Yesterday after dropping Paul in Cirencester for 8 am, Dilys, Jennipher and myself made our way to Ogmore on Sea - just beyond Cardiff - using the scenic route through one of the Welsh valleys. Jennipher loved the views – especially the mountains and we were blessed by good weather. Until that is we arrived at the coast – the first sight of the sea was still a special moment for Jennipher, though we didn't linger. We met Deana who lives nearby and who visited Monze in 2012 as a Hands Around the World volunteer – where she first met Jennipher. Deana has subsequently set up her own small charity and is leaving to return to Zambia this Friday. I was able to pass on some items from Zambia for her and others items for her to take to Zambia with her.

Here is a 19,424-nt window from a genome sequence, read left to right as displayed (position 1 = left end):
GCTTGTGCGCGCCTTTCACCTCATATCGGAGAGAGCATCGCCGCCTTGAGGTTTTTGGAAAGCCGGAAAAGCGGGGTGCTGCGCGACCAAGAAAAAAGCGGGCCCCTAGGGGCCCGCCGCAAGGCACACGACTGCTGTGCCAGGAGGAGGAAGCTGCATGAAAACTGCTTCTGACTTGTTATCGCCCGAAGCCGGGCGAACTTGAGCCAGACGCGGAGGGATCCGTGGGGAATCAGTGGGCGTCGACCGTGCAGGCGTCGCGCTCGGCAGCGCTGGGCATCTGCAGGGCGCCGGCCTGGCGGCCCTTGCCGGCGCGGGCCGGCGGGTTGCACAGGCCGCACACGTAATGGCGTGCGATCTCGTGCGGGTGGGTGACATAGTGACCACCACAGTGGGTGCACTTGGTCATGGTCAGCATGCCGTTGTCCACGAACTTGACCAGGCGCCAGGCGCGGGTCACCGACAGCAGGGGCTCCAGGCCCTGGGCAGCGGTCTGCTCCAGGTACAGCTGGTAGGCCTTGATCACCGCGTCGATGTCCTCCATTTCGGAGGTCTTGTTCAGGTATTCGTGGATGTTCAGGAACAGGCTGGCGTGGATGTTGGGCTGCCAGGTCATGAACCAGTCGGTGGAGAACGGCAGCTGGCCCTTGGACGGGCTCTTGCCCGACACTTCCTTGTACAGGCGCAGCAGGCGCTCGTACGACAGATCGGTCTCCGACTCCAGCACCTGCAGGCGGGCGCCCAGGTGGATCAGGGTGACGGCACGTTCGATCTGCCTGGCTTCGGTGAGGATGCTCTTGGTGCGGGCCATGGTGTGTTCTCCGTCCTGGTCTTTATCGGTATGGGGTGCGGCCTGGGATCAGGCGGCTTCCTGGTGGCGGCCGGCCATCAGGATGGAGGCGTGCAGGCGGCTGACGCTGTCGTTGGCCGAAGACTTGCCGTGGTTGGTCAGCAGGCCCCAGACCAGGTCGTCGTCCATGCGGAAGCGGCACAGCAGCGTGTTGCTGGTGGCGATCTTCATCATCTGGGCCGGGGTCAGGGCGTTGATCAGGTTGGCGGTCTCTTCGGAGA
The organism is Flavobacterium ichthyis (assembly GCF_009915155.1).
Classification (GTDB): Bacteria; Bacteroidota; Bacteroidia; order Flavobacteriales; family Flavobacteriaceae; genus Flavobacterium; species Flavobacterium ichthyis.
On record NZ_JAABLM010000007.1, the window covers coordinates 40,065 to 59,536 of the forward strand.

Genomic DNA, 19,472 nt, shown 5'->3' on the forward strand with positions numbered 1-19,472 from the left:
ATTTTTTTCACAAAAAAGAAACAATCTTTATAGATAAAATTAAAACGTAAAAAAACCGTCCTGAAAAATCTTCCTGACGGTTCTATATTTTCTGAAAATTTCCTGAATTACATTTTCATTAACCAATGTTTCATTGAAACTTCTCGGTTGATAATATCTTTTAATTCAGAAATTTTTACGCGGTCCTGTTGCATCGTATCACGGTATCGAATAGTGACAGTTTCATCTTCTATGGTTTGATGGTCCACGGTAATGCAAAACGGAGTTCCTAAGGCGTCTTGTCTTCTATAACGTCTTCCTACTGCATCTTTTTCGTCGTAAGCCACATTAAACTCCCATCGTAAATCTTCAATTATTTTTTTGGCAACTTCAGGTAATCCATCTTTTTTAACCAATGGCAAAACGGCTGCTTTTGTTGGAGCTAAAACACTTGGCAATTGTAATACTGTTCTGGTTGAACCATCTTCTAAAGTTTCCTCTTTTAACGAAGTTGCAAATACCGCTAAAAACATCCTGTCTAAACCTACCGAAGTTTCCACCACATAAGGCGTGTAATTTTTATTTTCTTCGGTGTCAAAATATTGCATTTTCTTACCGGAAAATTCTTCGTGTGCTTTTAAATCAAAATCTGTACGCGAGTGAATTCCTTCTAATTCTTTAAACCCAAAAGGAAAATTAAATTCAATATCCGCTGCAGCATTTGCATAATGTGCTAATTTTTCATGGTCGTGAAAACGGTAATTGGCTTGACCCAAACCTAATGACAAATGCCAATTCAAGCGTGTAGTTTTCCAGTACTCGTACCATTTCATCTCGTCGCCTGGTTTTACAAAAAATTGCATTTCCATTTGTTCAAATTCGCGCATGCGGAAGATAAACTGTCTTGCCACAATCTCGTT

We had a very walk around Ogmore castle before having a very pleasant lunch at a café overlooking the sea.

Of course, though the weather had changed for the worse, I was not going to allow Jennipher to return without getting really close to the sea. The rain eased and we headed for the beach. Only I was brave (or foolish) enough to have a paddle, but we all enjoyed walking on the shore at the edge of the sea. Deana showed us to a walled garden and Jennipher continued to say Wow!

We took the quick route back on the motorway over the Severn Brige to complete a very memorable day.

It is such a joy to have Jennipher here with us. She is enjoying all the new experiences – the food as well as the sights, sounds and smells!

Today was a quieter day but we visited Cheyenne's school where her class put on an interesting and entertaining assembly for the school and Jennipher met Amy again. Amy visted Zambia in 2011 and spent some time with Jennipher – we visited Livingstone together.

I will try to maintain my blog while Jennipher is with us in the UK.

Best Wishesws